How is the sound? I have been listening recently in 4.0 (since my wiring had to be altered after some remodelling), but it sounded quite good. It is definitely mastered at a very low level: I had to turn my system up louder than I've ever used it just to get a natural sound, but once set to that level it sounded exactly that: natural. The organ had power and majesty when called for, but also set off most of the sublime slow soft string playing in the second music by it's quiet, but insistent pulse. For the ultimate expereince, I listened in 2 channel with headphones. For me this was even better. Everything sounded perfectly natural and beautifully balanced.
Losing Eschenbach is going to be a shame for Philadelphia!

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Review by gonzostick December 26, 2007 (11 of 13 found this review helpful)
Performance:   Sonics:    
This recording sounds wonderful and Eschenbach has NO idea about setting tempos in French music. This conductor has a terrible tendency to play slower music at glacial tempos, without really being capable of sustaining the musical line, which Bernstein, wayward as he could be, could do brilliantly, even if being completely wrong-headed about his concept of a particular work. His conducting is stilted and Prussian in the worst sense of the word; mabe even constipated. The Philadelphia Orchestra struggles to play with any sense of ensemble in the scherzo of the Saint-Saëns because he rushes the tempo to such an extreme that, where there should be an even flow of notes, the interplay between sections of the orchestra is fitful instead of smooth and.or precise.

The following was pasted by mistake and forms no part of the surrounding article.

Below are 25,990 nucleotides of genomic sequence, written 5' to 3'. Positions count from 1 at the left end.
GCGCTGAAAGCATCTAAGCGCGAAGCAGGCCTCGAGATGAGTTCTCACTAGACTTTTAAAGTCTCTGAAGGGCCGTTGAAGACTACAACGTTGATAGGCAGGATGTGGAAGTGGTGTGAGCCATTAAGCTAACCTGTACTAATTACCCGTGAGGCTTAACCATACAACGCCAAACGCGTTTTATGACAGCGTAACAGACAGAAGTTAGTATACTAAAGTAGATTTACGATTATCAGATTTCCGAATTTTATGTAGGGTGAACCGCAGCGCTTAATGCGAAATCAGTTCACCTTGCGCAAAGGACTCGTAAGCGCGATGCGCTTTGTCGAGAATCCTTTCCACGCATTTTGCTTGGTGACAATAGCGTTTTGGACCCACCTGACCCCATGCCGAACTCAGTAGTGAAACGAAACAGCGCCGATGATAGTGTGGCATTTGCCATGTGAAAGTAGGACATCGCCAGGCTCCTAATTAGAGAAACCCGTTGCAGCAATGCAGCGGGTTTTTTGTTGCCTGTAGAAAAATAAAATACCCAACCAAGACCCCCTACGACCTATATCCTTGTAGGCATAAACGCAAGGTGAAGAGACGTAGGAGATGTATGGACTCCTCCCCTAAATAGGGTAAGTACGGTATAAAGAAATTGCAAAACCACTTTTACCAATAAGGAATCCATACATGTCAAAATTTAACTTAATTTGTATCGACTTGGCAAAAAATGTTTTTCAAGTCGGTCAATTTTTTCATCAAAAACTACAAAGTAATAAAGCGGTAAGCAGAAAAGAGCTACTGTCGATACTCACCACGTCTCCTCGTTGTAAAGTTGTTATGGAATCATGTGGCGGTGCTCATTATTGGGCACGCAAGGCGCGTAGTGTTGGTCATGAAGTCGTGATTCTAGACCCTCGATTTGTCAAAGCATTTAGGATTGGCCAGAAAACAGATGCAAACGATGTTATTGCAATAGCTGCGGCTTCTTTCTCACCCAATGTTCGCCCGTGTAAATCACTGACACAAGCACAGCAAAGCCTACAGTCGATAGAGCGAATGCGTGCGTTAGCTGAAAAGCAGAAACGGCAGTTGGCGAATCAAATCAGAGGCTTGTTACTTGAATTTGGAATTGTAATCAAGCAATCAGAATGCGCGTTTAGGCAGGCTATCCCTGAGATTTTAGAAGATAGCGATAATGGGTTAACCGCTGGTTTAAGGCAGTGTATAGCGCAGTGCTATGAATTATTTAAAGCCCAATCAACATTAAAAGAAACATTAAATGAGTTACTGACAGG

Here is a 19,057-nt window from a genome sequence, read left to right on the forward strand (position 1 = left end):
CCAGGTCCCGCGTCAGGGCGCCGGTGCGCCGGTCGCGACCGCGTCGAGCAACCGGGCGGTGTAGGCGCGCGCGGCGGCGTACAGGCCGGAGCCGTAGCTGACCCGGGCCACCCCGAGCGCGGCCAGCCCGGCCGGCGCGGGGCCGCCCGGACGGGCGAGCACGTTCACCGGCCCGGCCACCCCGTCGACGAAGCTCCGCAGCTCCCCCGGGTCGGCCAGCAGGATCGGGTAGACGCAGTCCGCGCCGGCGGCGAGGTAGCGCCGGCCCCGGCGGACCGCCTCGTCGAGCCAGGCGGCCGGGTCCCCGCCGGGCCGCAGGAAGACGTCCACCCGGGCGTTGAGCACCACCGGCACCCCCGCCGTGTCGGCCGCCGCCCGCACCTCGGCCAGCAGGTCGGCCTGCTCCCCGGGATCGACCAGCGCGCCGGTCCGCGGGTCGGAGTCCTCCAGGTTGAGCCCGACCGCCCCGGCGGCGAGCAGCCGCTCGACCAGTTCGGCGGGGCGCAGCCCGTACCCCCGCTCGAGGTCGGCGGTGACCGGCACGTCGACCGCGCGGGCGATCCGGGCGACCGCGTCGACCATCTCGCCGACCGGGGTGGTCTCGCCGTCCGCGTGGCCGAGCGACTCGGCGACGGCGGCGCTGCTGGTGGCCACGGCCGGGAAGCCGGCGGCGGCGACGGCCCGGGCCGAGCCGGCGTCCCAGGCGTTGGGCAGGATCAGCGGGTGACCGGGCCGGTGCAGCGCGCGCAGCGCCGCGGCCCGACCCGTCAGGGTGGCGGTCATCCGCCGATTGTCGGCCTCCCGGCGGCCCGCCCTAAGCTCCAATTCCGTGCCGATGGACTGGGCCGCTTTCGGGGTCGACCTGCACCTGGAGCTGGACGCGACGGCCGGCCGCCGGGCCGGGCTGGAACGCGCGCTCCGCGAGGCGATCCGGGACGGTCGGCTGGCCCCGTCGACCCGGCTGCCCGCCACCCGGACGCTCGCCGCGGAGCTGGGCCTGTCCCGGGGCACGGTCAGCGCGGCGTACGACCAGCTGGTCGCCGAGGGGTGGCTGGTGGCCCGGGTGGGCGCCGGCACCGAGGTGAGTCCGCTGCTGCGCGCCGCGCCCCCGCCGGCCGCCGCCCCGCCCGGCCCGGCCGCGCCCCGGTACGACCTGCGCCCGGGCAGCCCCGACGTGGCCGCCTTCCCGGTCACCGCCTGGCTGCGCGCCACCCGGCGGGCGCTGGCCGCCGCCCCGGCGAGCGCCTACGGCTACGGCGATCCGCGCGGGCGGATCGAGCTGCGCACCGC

The adagio of the Organ Symphony, while ravishing in sonics, is another failure in pedestrian, gooey tempo. How anyone could mistake Eschenbach for a great conductor speaks volumes about the terrible state of the Classical music business and the phoney-baloney pseudo . Here is a conductor who thinks that depth comes from slug-like slow tempos, not sustaining the musical line. When not sliming his way through a slow tempo, he rushes fast tempi so the music never really settles. This is the herrky-jerrky way of Eschenbach.